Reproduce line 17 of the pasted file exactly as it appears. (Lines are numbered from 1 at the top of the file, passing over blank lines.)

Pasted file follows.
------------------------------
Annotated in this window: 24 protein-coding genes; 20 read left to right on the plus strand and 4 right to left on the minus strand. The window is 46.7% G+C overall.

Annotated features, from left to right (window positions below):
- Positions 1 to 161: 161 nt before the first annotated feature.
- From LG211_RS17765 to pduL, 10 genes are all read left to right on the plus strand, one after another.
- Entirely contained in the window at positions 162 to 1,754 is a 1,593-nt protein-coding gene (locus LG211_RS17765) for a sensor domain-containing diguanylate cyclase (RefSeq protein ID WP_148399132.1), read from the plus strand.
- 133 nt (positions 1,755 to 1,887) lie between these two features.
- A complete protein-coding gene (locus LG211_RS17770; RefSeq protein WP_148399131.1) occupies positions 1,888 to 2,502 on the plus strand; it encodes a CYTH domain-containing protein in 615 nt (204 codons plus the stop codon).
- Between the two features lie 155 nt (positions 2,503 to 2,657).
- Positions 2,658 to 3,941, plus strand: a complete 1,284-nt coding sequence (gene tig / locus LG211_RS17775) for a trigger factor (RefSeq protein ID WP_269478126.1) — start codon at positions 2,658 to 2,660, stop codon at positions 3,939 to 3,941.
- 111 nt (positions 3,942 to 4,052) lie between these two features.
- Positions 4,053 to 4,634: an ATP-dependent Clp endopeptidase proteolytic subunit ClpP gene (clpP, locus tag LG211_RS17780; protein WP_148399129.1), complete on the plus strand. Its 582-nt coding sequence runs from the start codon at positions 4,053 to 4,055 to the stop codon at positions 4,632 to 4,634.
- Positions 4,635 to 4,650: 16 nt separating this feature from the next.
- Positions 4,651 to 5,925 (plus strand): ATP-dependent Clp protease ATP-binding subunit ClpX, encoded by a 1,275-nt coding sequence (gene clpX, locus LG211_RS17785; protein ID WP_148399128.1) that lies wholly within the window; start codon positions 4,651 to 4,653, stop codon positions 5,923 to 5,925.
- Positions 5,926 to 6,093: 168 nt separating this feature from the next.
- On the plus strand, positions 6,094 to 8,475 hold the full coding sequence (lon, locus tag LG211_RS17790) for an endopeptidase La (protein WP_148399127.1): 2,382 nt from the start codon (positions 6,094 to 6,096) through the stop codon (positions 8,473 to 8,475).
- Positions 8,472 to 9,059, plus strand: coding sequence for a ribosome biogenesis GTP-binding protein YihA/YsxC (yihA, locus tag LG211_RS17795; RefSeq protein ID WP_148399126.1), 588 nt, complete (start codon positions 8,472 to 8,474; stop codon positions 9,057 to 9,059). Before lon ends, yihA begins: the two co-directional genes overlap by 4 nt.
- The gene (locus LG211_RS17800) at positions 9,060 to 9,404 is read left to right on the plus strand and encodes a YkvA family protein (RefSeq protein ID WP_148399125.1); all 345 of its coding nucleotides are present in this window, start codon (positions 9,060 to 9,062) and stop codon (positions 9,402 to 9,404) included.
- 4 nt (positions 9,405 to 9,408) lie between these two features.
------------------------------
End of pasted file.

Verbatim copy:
- The gene (locus LG211_RS17800) at positions 9,060 to 9,404 is read left to right on the plus strand and encodes a YkvA family protein (RefSeq protein ID WP_148399125.1); all 345 of its coding nucleotides are present in this window, start codon (positions 9,060 to 9,062) and stop codon (positions 9,402 to 9,404) included.